Metabotropic and ionotropic glutamate receptors regulate calcium channel currents in salamander retinal ganglion cells

Metabotropic and ionotropic glutamate receptors regulate calcium channel currents in salamander... 1 Glutamate suppressed high‐voltage‐activated barium currents (IBa,HVA) in tiger salamander retinal ganglion cells. Both ionotropic (iGluR) and metabotropic (mGluR) receptors contributed to this calcium channel inhibition. 2 Trans‐ACPD (1‐aminocyclopentane‐trans‐1S,3R‐dicarboxylic acid), a broad‐spectrum metabotropic glutamate receptor agonist, suppressed a dihydropyridine‐sensitive barium current. Kainate, an ionotropic glutamate receptor agonist, reduced an ω‐conotoxin GVIA‐sensitive current. 3 The relative effectiveness of selective agonists indicated that the predominant metabotropic receptor was the L‐2‐amino‐4‐phosphonobutyrate (L‐AP4)‐sensitive, group III receptor. This receptor reversed the action of forskolin, but this was not responsible for calcium channel suppression. l‐AP4 raised internal calcium concentration. Antagonists of phospholipase C, inositol trisphosphate (IP3) receptors and ryanodine receptors inhibited the action of metabotropic agonists, indicating that group III receptor transduction was linked to this pathway. 4 The action of kainate was partially suppressed by BAPTA, by calmodulin antagonists and by blockers of calmodulin‐dependent phosphatase. Suppression by kainate of the calcium channel current was more rapid when calcium was the charge carrier, instead of barium. The results indicate that calcium influx through kainate‐sensitive glutamate receptors can activate calmodulin, which stimulates phosphatases that may directly suppress voltage‐sensitive calcium channels. 5 Thus, ionotropic and metabotropic glutamate receptors inhibit distinct calcium channels. They could act synergistically, since both increase internal calcium. These pathways provide negative feedback that can reduce calcium influx when ganglion cells are depolarized. http://www.deepdyve.com/assets/images/DeepDyve-Logo-lg.png The Journal of Physiology Wiley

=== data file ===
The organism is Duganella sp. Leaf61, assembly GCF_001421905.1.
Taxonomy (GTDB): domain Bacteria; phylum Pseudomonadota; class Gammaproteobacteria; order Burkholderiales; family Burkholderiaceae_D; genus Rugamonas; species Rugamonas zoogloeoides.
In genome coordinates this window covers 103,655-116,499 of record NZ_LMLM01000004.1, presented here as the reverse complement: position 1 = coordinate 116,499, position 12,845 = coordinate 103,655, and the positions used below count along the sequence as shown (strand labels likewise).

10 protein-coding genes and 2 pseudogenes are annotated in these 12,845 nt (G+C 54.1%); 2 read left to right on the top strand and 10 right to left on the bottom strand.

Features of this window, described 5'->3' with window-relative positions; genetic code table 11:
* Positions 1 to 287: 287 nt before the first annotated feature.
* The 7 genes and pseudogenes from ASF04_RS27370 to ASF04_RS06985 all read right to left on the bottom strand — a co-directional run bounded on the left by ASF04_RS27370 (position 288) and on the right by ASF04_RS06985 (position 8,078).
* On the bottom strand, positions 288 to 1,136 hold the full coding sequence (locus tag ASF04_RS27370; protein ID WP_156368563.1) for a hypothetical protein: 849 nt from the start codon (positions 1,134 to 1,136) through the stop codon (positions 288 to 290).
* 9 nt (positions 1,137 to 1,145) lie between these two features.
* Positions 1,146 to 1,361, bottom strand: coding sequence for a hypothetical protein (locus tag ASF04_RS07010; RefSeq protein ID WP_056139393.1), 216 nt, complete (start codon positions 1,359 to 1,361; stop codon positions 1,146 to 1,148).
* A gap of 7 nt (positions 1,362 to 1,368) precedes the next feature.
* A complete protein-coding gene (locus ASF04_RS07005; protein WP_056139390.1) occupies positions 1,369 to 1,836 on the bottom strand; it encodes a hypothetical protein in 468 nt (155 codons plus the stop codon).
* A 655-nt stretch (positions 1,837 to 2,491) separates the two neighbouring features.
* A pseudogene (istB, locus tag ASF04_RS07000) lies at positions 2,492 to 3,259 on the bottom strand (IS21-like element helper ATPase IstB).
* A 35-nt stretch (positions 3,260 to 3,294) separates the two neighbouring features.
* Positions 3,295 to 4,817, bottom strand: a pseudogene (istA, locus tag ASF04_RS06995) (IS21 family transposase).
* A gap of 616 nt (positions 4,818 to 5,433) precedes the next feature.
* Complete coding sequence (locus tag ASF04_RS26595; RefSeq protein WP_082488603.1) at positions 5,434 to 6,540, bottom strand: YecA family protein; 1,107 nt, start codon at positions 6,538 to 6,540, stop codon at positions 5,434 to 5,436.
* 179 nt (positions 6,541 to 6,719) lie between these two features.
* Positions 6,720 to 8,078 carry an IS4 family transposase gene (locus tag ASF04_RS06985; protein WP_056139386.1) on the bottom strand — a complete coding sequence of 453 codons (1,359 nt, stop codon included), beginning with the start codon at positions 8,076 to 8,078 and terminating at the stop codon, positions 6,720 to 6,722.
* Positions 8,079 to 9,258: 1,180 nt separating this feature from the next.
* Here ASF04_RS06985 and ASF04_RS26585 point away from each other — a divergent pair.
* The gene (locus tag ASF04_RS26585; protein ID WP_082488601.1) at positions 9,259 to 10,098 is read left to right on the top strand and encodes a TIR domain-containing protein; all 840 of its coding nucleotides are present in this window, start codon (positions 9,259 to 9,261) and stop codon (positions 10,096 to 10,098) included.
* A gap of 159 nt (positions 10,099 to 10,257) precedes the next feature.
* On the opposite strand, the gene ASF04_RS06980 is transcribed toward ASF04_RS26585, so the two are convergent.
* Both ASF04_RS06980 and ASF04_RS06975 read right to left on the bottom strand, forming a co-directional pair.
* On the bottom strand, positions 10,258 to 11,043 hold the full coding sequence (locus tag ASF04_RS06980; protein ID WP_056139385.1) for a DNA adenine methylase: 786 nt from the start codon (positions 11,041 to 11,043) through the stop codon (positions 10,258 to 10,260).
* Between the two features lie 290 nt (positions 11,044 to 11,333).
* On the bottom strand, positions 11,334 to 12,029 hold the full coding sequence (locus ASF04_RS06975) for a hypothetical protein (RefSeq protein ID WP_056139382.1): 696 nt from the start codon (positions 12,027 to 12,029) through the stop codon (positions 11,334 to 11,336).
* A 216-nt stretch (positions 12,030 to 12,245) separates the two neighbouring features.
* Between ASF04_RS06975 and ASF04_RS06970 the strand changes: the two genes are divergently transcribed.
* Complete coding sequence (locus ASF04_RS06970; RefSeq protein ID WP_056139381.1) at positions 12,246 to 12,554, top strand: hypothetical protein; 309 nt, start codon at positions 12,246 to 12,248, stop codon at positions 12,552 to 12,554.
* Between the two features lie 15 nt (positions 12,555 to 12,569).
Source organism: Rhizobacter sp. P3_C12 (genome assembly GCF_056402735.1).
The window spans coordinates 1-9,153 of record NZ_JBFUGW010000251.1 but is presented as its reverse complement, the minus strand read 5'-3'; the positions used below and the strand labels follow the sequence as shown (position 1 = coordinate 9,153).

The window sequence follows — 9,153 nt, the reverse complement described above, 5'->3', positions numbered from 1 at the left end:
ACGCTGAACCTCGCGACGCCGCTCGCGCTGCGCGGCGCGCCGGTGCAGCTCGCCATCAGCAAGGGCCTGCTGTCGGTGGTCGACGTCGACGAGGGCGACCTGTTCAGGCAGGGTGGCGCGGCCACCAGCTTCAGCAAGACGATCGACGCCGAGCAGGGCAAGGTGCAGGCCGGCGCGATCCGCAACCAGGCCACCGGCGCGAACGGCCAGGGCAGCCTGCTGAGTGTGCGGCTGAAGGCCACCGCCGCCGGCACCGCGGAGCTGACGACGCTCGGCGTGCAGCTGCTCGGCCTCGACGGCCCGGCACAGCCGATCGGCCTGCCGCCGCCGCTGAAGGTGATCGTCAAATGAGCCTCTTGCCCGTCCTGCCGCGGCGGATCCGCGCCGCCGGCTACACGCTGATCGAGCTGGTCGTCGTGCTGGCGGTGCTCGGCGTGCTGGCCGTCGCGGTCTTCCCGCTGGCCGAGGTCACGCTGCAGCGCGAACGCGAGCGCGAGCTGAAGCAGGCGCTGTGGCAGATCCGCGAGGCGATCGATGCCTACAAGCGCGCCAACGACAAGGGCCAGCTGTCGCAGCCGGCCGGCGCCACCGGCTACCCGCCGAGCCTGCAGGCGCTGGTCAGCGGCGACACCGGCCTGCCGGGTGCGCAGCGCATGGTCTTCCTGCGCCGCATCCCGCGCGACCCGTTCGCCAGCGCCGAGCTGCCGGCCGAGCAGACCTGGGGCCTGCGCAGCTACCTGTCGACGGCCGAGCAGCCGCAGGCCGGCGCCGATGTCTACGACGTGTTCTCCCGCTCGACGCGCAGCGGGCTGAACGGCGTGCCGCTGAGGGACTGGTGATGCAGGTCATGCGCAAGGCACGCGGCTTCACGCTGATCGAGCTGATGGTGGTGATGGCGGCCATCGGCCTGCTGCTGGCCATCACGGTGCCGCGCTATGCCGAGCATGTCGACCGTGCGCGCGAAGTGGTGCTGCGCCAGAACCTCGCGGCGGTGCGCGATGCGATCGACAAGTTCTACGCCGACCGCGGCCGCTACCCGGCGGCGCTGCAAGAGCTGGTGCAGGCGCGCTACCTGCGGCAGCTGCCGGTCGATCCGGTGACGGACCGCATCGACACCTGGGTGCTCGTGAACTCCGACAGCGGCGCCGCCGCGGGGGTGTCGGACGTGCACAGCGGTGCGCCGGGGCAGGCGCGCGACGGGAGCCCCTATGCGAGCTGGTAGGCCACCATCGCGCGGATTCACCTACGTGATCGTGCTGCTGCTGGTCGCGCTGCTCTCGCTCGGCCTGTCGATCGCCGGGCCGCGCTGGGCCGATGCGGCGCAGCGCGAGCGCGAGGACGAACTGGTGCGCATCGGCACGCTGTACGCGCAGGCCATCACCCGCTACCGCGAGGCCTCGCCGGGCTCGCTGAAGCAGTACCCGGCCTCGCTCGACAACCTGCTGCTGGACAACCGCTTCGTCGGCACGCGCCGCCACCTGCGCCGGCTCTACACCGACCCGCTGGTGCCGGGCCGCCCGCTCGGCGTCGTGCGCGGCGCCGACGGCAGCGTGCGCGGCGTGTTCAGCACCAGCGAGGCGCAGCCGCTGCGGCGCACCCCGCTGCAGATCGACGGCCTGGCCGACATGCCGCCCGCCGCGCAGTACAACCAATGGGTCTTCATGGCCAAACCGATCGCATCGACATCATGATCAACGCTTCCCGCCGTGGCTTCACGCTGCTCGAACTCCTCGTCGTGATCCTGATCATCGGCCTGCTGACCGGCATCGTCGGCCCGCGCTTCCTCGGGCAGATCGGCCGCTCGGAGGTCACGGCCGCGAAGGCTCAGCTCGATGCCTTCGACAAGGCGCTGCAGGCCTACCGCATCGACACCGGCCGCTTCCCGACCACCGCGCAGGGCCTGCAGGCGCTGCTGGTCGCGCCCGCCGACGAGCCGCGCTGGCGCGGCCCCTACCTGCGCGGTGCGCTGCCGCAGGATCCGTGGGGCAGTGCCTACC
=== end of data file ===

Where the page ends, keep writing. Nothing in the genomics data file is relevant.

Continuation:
Metabotropic and ionotropic glutamate receptors regulate calcium channel currents in salamander retinal ganglion cells

The Journal of Physiology, Volume 510 (3) – Aug 1, 1998

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Publisher
Wiley
Copyright
Copyright © 1998 Wiley Subscription Services, Inc., A Wiley Company
ISSN
0022-3751
eISSN
1469-7793
D.O.I.
10.1111/j.1469-7793.1998.815bj.x
Publisher site
See Article on Publisher Site

Abstract

1 Glutamate suppressed high‐voltage‐activated barium currents (IBa,HVA) in tiger salamander retinal ganglion cells. Both ionotropic (iGluR) and metabotropic (mGluR) receptors contributed to this calcium channel inhibition. 2 Trans‐ACPD (1‐aminocyclopentane‐trans‐1S,3R‐dicarboxylic acid), a broad‐spectrum metabotropic glutamate receptor agonist, suppressed a dihydropyridine‐sensitive barium current. Kainate, an ionotropic glutamate receptor agonist, reduced an ω‐conotoxin GVIA‐sensitive current. 3 The relative effectiveness of selective agonists indicated that the predominant metabotropic receptor was the L‐2‐amino‐4‐phosphonobutyrate (L‐AP4)‐sensitive, group III receptor. This receptor reversed the action of forskolin, but this was not responsible for calcium channel suppression. l‐AP4 raised internal calcium concentration. Antagonists of phospholipase C, inositol trisphosphate (IP3) receptors and ryanodine receptors inhibited the action of metabotropic agonists, indicating that group III receptor transduction was linked to this pathway. 4 The action of kainate was partially suppressed by BAPTA, by calmodulin antagonists and by blockers of calmodulin‐dependent phosphatase. Suppression by kainate of the calcium channel current was more rapid when calcium was the charge carrier, instead of barium. The results indicate that calcium influx through kainate‐sensitive glutamate receptors can activate calmodulin, which stimulates phosphatases that may directly suppress voltage‐sensitive calcium channels. 5 Thus, ionotropic and metabotropic glutamate receptors inhibit distinct calcium channels. They could act synergistically, since both increase internal calcium. These pathways provide negative feedback that can reduce calcium influx when ganglion cells are depolarized.

Journal

The Journal of PhysiologyWiley

Published: Aug 1, 1998

References

  • Depression of a sustained calcium current by kainate in rat hippocampal neurones in vitro
    Nistri, Nistri; Cherubini, Cherubini
  • The metabotropic glutamate receptors: structure and function
    Pin, Pin; Duvoisin, Duvoisin
  • Excitatory amino acid agonist‐antagonist interactions at 2‐amino‐4‐phosphonobutyric acid‐sensitive quisqualate receptors coupled to phosphoinositide hydrolysis in slices of rat hippocampus
    Schoepp, Schoepp; Johnson, Johnson
  • Pharmacology of selective and non‐selective metabotropic glutamate receptor agonists at L‐AP4 receptors in retinal ON bipolar cells
    Thoreson, Thoreson; Ulphani, Ulphani
  • Pharmacological similarity between the retinal APB receptor and the family of metabotropic glutamate receptors
    Tian, Tian; Slaughter, Slaughter

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